Well, just over four weeks to go before the Bizz Johnson Trail Marathon. The fact is I have good runs and not-so-good runs, the not-so-goods almost always a resuklt of BG’s not being where I want them. What works one day doesn’t work the next, and that is terribly frustrating. After bad runs, I feel discouraged and wonder why I’m doing this. The worst is not feeling like a runner when I’m not running well. But there are great runs , too, yesterday I went ten miles and felt absolutely terrific, and was high all day, and weekend before last I went 15 miles in the hills (The Bizz is a flat, actually very slightly downhill course, so I’m almost there) The good runs remind me why I AM doing this–lots of reasons, but perhaps the biggest is that I need to feel good about my body, and running sometimes does that. Yes, I have doubts, but I do believe in myself and in my ability to put a good run together that day. But words of encouragement are appreciated. Howard.
You’re going to do great, Howard.
I’m a little concerned about your statement that you’re “almost there” after doing a 15 miler.
If you haven’t done one yet, you should do a 20 miler this weekend.
A 15 mile hill run is a great accomplishment, but your body will serve you better on race day if you can do a good long run soon. You don’t need to do it at any particular pace, and you should pick out a nice, easy route. The point is just to put the miles in.
If you don’t do a 20 miler, you can still finish your marathon. I’m just trying to tell you something that will help you get there better trained and avoid some pain.
Don’t get discouraged. If you have any specific questions, feel free to ask them here, or send them to me directly. I’ve run enough marathons to have learned a lot of stuff, some of it the hard way. I’d be happy to share.
Thanks, Jerry. I know 15 miles is not usually enuf for a marathon, but 1. I’m not done yet, planning to do a 3:15 this weekend, and 2. I am training with as few running miles as possible, due to minor joint problems, and a desire to keep running well into old age (I’m 54) I do my long runs in the hills so that I can get some of the bennies of the long runs w/o the long miles. The hills are 6 - 8% and are constant throughout the three hours. My experience has shown a positive link between, say, 1:30 in the hills and 2:15 in the flats, so I am just extending that theory, tho this will be my first marathon using that approach. My body just doesn’t take the pounding like it did 25 years ago. I tend to run long on Friday, take it easy Saturday, then cycle long on Sunday. (Other shorter runs and rides during the week) And, the three hour run I refer to includes riding ten miles each way to get to the trailhead. But I do have a specific question re: BG’s, for you, or perhaps anyone else. I try to start my long runs around 150, and keep it there through constant intake of small amounts of glucose. I feel great running at 150. My question refers to the unpredictability that I, and I think others, sometimes experience. Do you ever use any fast acting insulin at all during a long run, for example, if your BG should go up to 200?? At what level would you try to add insulin? I run w/a background of 16 units Lantus on board, but try to avoid fast acting insulin like the plague when running, even though I have a special 5% solution of Humalog I have brewed up. (No, I don’t wear a pump, and, at least right now, please don’t try to convince me otherwise.) Oh, and I check BG about every 20 minutes when going long. Your interest and help is greatly appreciated, Howard.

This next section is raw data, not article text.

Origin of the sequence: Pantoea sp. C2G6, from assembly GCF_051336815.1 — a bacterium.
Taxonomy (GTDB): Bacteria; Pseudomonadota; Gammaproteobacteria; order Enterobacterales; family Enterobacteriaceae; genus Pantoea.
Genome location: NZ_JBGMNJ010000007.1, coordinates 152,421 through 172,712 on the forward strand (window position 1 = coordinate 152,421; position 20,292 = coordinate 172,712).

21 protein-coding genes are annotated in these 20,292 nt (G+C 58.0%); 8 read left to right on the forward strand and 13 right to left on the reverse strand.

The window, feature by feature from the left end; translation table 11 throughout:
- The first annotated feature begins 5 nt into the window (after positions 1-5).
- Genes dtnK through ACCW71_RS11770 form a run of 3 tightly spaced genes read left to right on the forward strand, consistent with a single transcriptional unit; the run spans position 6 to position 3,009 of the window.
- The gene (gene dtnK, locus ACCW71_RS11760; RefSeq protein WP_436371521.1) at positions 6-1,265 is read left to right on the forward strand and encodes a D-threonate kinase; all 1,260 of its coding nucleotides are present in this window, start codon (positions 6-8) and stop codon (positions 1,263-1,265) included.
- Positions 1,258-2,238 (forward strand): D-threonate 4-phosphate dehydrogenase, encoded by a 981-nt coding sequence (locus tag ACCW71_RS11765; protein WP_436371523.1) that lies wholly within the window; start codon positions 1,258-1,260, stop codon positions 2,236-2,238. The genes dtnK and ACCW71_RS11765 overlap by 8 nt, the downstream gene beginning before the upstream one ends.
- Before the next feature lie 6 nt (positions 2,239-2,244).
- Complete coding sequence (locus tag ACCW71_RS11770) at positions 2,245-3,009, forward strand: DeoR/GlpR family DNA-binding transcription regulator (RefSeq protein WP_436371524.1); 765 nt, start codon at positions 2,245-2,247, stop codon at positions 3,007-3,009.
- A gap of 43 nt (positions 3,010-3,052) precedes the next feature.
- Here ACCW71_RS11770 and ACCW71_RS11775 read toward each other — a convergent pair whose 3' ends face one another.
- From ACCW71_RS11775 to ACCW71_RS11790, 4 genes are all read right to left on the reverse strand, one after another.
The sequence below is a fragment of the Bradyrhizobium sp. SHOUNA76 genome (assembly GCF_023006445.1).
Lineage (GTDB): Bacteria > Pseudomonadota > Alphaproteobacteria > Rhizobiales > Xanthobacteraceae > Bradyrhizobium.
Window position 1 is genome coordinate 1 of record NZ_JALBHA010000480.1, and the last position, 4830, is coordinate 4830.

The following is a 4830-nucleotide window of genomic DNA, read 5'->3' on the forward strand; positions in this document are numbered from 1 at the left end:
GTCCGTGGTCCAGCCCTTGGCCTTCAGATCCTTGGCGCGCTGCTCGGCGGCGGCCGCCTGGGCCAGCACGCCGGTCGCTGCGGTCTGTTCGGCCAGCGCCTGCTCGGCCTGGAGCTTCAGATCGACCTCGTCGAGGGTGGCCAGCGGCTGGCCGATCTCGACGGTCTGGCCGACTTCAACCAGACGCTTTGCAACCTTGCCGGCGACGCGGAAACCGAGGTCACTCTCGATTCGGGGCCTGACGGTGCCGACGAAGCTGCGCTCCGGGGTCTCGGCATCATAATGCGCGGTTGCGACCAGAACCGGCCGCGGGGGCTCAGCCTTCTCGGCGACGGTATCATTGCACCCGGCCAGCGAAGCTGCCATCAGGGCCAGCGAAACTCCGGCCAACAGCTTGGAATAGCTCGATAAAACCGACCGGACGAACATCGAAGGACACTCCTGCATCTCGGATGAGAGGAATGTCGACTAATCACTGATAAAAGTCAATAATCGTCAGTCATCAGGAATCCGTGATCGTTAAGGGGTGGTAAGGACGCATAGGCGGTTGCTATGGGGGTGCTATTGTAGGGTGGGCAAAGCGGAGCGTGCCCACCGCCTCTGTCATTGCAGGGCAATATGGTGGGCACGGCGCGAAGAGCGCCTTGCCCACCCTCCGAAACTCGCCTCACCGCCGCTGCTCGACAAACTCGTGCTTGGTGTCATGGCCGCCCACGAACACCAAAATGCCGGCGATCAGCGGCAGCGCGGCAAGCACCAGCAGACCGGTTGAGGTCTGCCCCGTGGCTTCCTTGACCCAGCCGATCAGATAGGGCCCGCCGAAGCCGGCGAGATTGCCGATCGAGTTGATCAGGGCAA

I can relate to the old age joint issue. I completed my first 1/2 this summer, but had some serious knee pain just a month before the run. I had to take 2 weeks off and then only managed a reduced training regime for the 2 weeks before the race. But I finished in a semi-respectable time, so it was a great experience.
I’m curious as to your statement “I don’t wear a pump, and, at least right now, please don’t try to convince me otherwise”? I got my pump 19 months ago precisely because of my desire to improve BG control during and after running. Once I started increasing mileage I found it hard to maintain good control without a pump. I also got the CGMS, so I can simply look down at my pump during a run and know my BG level (within about 10 - 15% and with a 15 minute time-lag). After some trial and error, I’m generally able to maintain BG between 70 and 140 during long runs. For my 1/2, I started at 170 (normally I start long runs at around 120 trending up), but was stable around 90 for the last 6 miles. I couldn’t have achieved that without a pump.
I’m only writing this to provide you some food for thought. I know there are many legitimate reasons people don’t have pumps.